When investing for retirement, there are a number of different considerations take when you are deciding where to allocate your funds. One important consideration is how much risk you are willing to take on with those funds. There is generally an accepted idea that stocks are riskier investments than bonds or mutual funds, but there is more potential for gain in stocks than in other types of investments. As such, most experts advise that you put your money into a set amount of stocks versus bonds based on you age. This article provides you with an overview of T. Rowe Price Retirement 2010 Fund.
T. Rowe Price Retirement Fund
Asset allocation is the process of actually deciding what portion of your investment portfolio should be in bonds and what portion should be in stock or other investments. If you work with the idea that you need to adjust this based on your age, you would need to reassess this decision and make adjustments each year as to how much of your money was in stocks and how much was in other things. For most people, this is too big of a hassle and too much of a challenge, and not something that they understand well enough to do. As such, companies like T. Rowe Price help people to manage their assets and funds.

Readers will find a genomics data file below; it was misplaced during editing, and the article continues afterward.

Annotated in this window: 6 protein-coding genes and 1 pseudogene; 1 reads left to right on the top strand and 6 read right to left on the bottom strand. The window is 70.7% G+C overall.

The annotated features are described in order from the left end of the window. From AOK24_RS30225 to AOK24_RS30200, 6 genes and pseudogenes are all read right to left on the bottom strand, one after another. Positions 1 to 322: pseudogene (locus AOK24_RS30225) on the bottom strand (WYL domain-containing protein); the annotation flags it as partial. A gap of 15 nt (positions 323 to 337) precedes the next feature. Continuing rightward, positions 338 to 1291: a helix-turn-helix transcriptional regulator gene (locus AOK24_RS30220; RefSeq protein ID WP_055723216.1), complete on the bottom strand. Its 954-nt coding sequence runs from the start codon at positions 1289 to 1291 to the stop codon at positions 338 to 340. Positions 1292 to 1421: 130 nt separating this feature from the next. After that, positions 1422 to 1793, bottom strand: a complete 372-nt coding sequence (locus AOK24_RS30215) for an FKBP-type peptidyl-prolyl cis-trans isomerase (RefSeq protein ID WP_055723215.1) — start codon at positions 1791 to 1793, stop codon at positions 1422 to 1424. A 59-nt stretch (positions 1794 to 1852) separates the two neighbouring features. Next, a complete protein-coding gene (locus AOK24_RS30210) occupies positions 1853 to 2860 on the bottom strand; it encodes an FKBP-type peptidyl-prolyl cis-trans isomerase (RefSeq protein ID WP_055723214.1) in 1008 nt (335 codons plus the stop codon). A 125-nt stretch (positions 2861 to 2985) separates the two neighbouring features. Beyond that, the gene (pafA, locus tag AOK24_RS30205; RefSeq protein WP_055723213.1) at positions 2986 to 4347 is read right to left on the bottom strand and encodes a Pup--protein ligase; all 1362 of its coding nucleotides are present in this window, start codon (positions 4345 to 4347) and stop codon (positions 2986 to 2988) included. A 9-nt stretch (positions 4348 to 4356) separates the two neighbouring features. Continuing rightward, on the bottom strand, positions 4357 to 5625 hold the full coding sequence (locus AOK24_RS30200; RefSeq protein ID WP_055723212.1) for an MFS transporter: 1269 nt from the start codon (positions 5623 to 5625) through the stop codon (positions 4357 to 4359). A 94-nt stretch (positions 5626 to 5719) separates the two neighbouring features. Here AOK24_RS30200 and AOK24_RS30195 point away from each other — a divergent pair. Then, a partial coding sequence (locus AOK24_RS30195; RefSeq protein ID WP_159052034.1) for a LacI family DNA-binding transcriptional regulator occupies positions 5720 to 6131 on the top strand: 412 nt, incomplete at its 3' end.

What is T. Rowe Price
T. Rowe price is a company where investment professionals and investment managers guide investors into how to manage their assets. Trowe Price funds allow investors to put their money into a pull with a large variety of other different investors. Those who have T. Rowe Price careers will then invest the grouped money together into different kinds of investments, depending on what type of fund they are managing.
The 2010 Retirement Fund
One type of fund that people who invest with Trowe Price consider is the Target-Date Retirement Funds. These funds, like a 2010 retirement fund, would be set up for people who want to retire at a certain date in time. The asset allocation of the money put into those funds, and the types of investments that are made by the fund manager, are then appropriate for the risk level that the investor should be taking, given how many years he has left before retirement.